I definitely think Christians should be interested and involved in justice issues. I think that's what we're called to do as Christians.

  • At 10/05/2007 08:49:00 AM, Blogger Jemila Kwon

    I think this issue could be more effectively encountered if we could collectively and individually take an inventory of our spiritual gifts. Who is called to inspire? Create? Raise awareness? Who is awesome at stuffing envelopes (and actually sending them?) Who has money to offer? Who can write new laws? Wh is gifted with time (perhaps to sit outside of public office?) Who is able to travel to foreign countries and take poignant pictures? Who has the connections to get this pictures noticed? Who is a negotiator, able to help warring parties discovery shared humanity, common interest and a common Parent of Love? Who can write form letters and organize the rest of us into signing them? Who can come up with alternative ways of being in the world but not of it in western culture so that our energy and time is not utterly depleted by our way of life?

    I'm wildly guessing that if we didn't feel we all had to do everything to work on social justice that we might feel more confident and energized to do that which we're created and called to do.

  • At 10/08/2007 05:02:00 PM, Blogger Meg

    I loved this book. I've been, partly through encouragement from this blog, reading and studying and trying to figure out how we as followers of Christ bring the Kingdom here on earth and help to fullfill God's dream of ending poverty, hunger, injustice, etc. So this book fit right in, especially since I live in white suburbia and am well on my way to seeing that american dream fullfilled (nice house, white fence, kids, etc.)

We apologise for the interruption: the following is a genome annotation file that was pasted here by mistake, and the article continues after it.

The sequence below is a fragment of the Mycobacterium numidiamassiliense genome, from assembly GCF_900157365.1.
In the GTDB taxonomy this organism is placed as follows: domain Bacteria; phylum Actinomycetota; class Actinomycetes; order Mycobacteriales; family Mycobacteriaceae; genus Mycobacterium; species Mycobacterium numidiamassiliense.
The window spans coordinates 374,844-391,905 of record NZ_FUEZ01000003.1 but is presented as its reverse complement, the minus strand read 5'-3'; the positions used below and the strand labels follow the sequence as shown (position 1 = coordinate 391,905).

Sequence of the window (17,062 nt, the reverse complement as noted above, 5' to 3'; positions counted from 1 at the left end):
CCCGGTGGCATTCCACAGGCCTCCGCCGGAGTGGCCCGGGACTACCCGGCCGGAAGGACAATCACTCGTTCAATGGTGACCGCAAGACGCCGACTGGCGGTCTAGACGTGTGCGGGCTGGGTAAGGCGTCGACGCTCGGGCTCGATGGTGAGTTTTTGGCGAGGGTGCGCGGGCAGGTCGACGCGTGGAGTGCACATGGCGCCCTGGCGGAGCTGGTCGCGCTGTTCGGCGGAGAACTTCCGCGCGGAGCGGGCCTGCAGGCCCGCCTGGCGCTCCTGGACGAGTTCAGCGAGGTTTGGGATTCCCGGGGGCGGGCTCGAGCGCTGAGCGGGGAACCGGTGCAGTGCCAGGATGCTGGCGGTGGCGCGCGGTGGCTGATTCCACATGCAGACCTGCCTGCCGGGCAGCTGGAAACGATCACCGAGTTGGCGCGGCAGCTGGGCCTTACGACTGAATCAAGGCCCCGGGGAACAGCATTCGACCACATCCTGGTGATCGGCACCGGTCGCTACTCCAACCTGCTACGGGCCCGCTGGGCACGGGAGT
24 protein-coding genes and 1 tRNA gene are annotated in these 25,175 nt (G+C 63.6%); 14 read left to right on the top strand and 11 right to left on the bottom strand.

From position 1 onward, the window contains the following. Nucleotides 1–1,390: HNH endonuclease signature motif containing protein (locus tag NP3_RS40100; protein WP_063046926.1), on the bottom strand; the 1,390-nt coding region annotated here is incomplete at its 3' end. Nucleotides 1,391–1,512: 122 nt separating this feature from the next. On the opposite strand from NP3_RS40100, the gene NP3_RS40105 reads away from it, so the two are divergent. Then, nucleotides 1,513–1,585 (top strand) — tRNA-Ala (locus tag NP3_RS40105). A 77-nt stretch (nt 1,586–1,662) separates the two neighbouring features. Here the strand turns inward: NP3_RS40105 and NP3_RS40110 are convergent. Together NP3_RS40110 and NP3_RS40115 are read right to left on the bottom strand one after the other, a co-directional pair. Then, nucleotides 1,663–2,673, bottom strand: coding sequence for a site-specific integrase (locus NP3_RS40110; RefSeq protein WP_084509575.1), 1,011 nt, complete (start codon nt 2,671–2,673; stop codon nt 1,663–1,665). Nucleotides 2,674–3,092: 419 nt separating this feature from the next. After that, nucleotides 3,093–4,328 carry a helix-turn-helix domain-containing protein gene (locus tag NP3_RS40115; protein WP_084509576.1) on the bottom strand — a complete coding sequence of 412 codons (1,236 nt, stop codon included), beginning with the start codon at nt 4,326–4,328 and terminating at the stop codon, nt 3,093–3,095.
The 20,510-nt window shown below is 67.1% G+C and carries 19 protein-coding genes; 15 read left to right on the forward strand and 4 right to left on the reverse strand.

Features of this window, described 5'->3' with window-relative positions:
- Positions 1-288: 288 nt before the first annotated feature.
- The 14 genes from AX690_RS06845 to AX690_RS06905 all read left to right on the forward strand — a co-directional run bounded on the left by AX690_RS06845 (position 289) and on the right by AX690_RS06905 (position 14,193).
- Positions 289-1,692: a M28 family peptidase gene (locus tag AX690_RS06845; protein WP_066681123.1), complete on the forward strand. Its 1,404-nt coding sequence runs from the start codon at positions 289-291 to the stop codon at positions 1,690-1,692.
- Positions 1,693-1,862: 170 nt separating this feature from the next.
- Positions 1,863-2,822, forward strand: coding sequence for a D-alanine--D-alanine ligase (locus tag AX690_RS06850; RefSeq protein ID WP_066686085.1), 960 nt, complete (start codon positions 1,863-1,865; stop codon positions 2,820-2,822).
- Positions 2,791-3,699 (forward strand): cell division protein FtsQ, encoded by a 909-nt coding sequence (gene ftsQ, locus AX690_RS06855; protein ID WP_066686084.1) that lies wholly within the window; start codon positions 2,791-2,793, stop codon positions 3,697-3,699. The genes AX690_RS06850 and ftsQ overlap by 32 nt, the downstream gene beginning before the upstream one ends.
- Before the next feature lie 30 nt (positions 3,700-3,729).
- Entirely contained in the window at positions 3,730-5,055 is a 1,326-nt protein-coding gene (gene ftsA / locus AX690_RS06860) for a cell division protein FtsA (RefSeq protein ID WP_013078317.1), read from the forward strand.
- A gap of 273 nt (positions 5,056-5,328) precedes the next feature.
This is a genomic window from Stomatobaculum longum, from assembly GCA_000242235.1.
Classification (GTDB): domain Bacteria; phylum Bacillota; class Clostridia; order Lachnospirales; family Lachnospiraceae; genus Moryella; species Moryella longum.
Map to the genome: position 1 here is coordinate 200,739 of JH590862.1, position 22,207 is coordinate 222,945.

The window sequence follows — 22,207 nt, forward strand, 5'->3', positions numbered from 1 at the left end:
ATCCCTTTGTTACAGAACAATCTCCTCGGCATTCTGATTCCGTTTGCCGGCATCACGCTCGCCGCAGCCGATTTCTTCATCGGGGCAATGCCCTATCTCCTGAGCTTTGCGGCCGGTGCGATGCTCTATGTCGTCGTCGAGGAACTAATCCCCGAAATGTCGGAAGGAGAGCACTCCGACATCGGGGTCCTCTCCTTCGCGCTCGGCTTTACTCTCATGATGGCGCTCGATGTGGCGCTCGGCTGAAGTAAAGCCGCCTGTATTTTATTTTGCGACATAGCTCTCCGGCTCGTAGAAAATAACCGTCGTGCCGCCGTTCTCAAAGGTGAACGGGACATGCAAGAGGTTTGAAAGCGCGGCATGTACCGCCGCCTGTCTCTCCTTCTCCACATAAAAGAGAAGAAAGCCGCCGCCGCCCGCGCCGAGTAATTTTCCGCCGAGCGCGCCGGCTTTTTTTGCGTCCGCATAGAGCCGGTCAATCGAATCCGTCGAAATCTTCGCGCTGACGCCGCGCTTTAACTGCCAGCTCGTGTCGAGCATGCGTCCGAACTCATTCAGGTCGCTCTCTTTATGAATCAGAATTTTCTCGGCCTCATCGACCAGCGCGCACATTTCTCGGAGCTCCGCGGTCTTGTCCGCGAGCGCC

One thing I am finding in reading these books is that it is hard to tackle the guilt. I'm going through a phase where I feel guilty about everything I have, everything I buy, everything I eat, every bit of the environment I waste, etc.

    How do you escape that? I like in the book how Christine and her husband realized that they don't have to pickup and move to the poor places of town, that the suburbs are poor in ways etc. But I still can't help feeling like it is never enough.

    Does anyone else feel this way?

  • At 10/08/2007 10:40:00 PM, Blogger Jemila Kwon

    Yep. I feel that guilt is probably one of the most paralyzing issues. How do we emphasize social justice AND grace? How to we live an abundant life of enough and help make that available for everyone?

    I remember in college thinking if we didn't spend every waking second on soul-saving we were wasting our time at best. Now it's tempting to think if I'm simply enjoying life or involved in day to day adventures and challenges that I am similarly guilty of wasting precious time/money that could be spent to help in some way.

    When is it the time to take the kingdom with force and when is it time to pour the alabaster jar, or recline over a good meal, celebrate a wedding etc?

    Life is a dynamic balance. We may never find an equation to work this out, but I think it will help to get to a point where our birthing/healing/bringing forth the kingdom (esp social justice) comes through love, rather than guilt or "should."

    Any thoughts on how preaching and other activities can help us grow closer to Love that longs to heal and renew and bring justice with grace?

  • At 10/10/2007 10:10:00 PM, Blogger Meg

    Jemila, great point. I thought about it alot today. What does it feel like to Love people out of injustice? I don't know if I know that feeling.

    Isn't that horrible. I mean, I know love through my husband and other people, but will I ever know love to a person I don't know, to a person who is ill because of the poor choices they have made, to someone who disagrees with me?

    Is it like waiting for loving the person you end up marrying? Do the guilt feelings or 'should' feelings lead to Love.

    I am motivated at this point because I believe this is part of the dream of God for this world, for people like me to change, to do a u-turn and live out finding justice even in the burbs. Is that Love? Is it the sprouts that lead to Love?

    What does this love feel like? (I'm a feeler, but can you tell I've been chewing on this all day?)